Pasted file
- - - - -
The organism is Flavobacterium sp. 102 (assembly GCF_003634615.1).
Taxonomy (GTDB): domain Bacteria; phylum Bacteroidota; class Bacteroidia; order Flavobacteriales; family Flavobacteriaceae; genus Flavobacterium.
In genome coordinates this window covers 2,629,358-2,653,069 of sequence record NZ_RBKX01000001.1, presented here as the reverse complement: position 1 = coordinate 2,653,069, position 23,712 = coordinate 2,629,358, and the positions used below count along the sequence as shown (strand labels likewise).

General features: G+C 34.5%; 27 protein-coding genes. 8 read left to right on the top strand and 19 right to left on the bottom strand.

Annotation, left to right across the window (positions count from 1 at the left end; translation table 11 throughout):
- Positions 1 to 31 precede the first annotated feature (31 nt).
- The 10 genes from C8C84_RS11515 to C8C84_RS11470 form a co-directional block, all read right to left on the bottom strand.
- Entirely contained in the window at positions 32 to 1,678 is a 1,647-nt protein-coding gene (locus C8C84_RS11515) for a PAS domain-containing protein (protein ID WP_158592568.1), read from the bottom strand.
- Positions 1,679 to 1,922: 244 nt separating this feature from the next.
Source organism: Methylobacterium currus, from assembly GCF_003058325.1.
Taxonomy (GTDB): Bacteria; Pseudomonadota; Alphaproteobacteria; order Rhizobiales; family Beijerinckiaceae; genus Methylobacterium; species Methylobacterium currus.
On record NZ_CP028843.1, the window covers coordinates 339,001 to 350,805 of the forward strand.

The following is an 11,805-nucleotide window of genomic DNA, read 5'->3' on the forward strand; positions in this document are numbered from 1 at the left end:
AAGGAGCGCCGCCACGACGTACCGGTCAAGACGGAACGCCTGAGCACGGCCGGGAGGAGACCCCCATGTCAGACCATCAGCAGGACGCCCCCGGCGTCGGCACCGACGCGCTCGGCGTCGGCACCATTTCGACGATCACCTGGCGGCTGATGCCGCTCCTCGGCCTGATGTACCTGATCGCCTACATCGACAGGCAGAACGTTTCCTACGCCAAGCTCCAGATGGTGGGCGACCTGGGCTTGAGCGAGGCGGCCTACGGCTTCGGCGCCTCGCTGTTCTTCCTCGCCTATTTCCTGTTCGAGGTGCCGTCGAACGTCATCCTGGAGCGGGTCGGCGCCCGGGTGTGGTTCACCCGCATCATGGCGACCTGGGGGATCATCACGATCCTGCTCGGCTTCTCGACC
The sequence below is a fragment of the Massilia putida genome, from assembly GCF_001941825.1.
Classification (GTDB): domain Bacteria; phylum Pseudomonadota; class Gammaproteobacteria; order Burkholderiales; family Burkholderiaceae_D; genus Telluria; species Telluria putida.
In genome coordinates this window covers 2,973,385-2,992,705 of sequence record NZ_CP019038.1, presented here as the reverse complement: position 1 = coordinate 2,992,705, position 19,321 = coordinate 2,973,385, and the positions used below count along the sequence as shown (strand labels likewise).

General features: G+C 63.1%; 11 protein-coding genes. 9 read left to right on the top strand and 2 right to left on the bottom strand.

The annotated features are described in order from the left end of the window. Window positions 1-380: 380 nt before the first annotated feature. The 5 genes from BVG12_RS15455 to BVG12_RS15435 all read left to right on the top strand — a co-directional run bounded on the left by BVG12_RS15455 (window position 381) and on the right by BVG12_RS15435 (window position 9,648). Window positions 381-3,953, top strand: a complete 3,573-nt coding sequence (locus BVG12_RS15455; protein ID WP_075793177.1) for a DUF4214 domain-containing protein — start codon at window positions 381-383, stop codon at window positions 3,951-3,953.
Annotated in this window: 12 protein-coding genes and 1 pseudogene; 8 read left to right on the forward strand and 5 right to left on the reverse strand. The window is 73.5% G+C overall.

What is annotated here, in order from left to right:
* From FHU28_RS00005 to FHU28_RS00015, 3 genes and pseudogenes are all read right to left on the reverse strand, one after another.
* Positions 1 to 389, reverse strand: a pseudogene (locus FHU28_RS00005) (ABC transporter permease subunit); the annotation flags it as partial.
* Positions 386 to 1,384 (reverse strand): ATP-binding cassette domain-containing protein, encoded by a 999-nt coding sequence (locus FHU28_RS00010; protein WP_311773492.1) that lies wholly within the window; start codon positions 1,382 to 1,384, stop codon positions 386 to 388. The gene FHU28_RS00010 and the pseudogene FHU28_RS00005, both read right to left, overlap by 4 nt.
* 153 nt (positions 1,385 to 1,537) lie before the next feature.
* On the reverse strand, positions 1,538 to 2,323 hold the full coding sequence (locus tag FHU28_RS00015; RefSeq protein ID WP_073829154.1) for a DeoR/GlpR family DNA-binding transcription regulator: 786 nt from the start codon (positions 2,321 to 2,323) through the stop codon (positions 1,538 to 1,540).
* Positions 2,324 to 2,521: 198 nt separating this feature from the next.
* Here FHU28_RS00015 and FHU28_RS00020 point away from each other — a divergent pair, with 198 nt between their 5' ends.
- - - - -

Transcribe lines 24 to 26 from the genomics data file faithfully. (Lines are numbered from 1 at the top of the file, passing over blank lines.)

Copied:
* Positions 386 to 1,384 (reverse strand): ATP-binding cassette domain-containing protein, encoded by a 999-nt coding sequence (locus FHU28_RS00010; protein WP_311773492.1) that lies wholly within the window; start codon positions 1,382 to 1,384, stop codon positions 386 to 388. The gene FHU28_RS00010 and the pseudogene FHU28_RS00005, both read right to left, overlap by 4 nt.
* 153 nt (positions 1,385 to 1,537) lie before the next feature.
* On the reverse strand, positions 1,538 to 2,323 hold the full coding sequence (locus tag FHU28_RS00015; RefSeq protein ID WP_073829154.1) for a DeoR/GlpR family DNA-binding transcription regulator: 786 nt from the start codon (positions 2,321 to 2,323) through the stop codon (positions 1,538 to 1,540).